On broader currency markets, China’s yuan jumped after the U.S. dropped its decision this summer to designate China as a currency manipulator.
In onshore trade, the yuan strengthened to 6.8731 per U.S. dollar , its strongest level since late July. It was last at 6.8842, Reuters reported. The offshore yuan also firmed to its strongest level in six months, hitting 6.8662 yuan before easing.
The safe-haven yen, meanwhile, lost ground against the greenback. The U.S. dollar rose as much as 0.3 per cent to 110.22 yen, its best level since May.
In bonds, the yield on the U.S. 10-year note was down slightly at 1.839 per cent as markets await the signing of the phase one trade deal between the United States and China.
More company news
TSX-listed Endeavour Mining abandoned its US$1.9-billion pursuit of Centamin, saying it did not receive sufficient information on the Egypt-based miner’s assets during an assessment. “The quality of information received during the accelerated due diligence process has been insufficient to allow us to be confident that proceeding with a firm offer would have been in the best interests of Endeavour shareholders,” Endeavour CEO Sebastien de Montessus said in a statement.
Cannabis producer Tilray Inc. has named Michael Kruteck, formerly with Molson Coors and Pharmaca, as its new chief financial officer. Current CFO Mark Castaneda will take on the role of strategic business development. Tilray also said it has named Jon Levin as its new chief financial officer. Mr. Levin had previous worked for Revlon.
Wells Fargo & Co reported a 55-per-cent fall in quarterly profit, as it struggled to grow in a lower interest rate environment and saw a surge in cost stemming from the regulatory fallout of a series of sales scandals. Net income applicable to common stock fell to US$2.55-billion, or 60 US cents per share, in the fourth-quarter ended Dec. 31, from US$5.71-billion, or US$1.21 per share, a year earlier.
Ryanair could receive its first deliveries of up to 10 grounded 737 MAX aircraft from Boeing by April, Chief Marketing Officer Kenny Jacobs said on Tuesday, but cautioned that the timing was dependent on regulators. That is earlier than indicated by Ryanair boss Michael O’Leary this month when he said the airline might not receive its first 737 MAX until October. “We now think we will get it in March or April this year, looks more like April than March, and we think we will get up to 10 MAX aircraft,” Jacobs told a news conference in Madrid.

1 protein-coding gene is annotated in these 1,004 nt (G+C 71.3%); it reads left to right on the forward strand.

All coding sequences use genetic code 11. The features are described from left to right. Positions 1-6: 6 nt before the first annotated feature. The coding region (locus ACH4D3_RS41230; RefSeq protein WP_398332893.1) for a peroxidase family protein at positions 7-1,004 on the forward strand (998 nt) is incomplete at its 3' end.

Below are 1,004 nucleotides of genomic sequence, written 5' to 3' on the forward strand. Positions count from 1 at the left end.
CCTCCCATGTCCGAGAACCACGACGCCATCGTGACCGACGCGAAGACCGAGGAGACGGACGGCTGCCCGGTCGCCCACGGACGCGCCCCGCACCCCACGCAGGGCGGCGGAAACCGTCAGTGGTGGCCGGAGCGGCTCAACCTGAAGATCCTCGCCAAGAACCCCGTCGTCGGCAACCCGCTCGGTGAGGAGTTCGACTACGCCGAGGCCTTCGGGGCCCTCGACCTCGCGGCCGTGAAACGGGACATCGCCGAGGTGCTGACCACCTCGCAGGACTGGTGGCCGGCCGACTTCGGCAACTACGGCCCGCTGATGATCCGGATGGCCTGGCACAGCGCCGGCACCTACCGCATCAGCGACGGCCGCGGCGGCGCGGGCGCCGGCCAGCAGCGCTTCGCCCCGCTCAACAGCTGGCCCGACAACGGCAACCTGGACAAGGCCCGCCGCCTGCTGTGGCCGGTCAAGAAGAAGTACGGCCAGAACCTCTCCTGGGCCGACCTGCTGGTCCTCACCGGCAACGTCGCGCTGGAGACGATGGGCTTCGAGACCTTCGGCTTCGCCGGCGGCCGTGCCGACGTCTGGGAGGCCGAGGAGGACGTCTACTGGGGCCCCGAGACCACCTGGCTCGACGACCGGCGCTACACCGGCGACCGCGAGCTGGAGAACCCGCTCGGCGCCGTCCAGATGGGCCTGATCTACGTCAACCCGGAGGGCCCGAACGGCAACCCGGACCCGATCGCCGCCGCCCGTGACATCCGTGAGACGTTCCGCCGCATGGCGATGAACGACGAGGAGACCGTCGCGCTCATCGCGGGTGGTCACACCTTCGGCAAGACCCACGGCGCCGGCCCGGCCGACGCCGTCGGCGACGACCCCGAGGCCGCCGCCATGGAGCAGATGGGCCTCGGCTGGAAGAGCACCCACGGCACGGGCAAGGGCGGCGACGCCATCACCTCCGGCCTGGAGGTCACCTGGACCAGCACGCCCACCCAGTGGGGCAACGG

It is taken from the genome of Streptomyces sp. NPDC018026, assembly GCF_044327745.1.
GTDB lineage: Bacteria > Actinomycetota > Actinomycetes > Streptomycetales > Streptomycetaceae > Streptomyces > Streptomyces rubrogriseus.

Delta Air Lines Inc posted a fourth-quarter profit that beat Wall Street forecasts, boosted by customers gained from rival airlines’ 737 MAX cancellations and what CEO Ed Bastian said was a growing preference for the Delta brand. Delta’s net income rose 8 per cent to US$1.1-billion in the quarter to Dec. 31 from a year earlier. Adjusted earnings per share hit US$1.70, beating analysts’ expectations for profit of US$1.40 per share, according to IBES data from Refinitiv. Total operating revenue rose 7 per cent to US$11.4-billion.
Crescent Point Energy Corp said it expects 2020 average production to be between 140,000 and 144,000 barrels of oil equivalent per day (boe/d), unchanged from a year earlier. The company forecast 2020 capital expenditure of about $1.10-billion to $1.20-billion, lower than 2019 outlook of between $1.225-billion and $1.275-billion
Shares of SmileDirectClub Inc rose 17.4 per cent after the online dentistry company said it would sell aligners directly to dentists, widening its distribution channel after a deal with rival Align Technology Inc expired last month.
The U.S. Labor Department said its consumer price index rose 0.2 per cent in December after climbing 0.3 per cent the month before. In the 12 months through December, the CPI rose 2.3 per cent after advancing 2.1 per cent in the 12 months through November.
With Reuters and The Canadian Press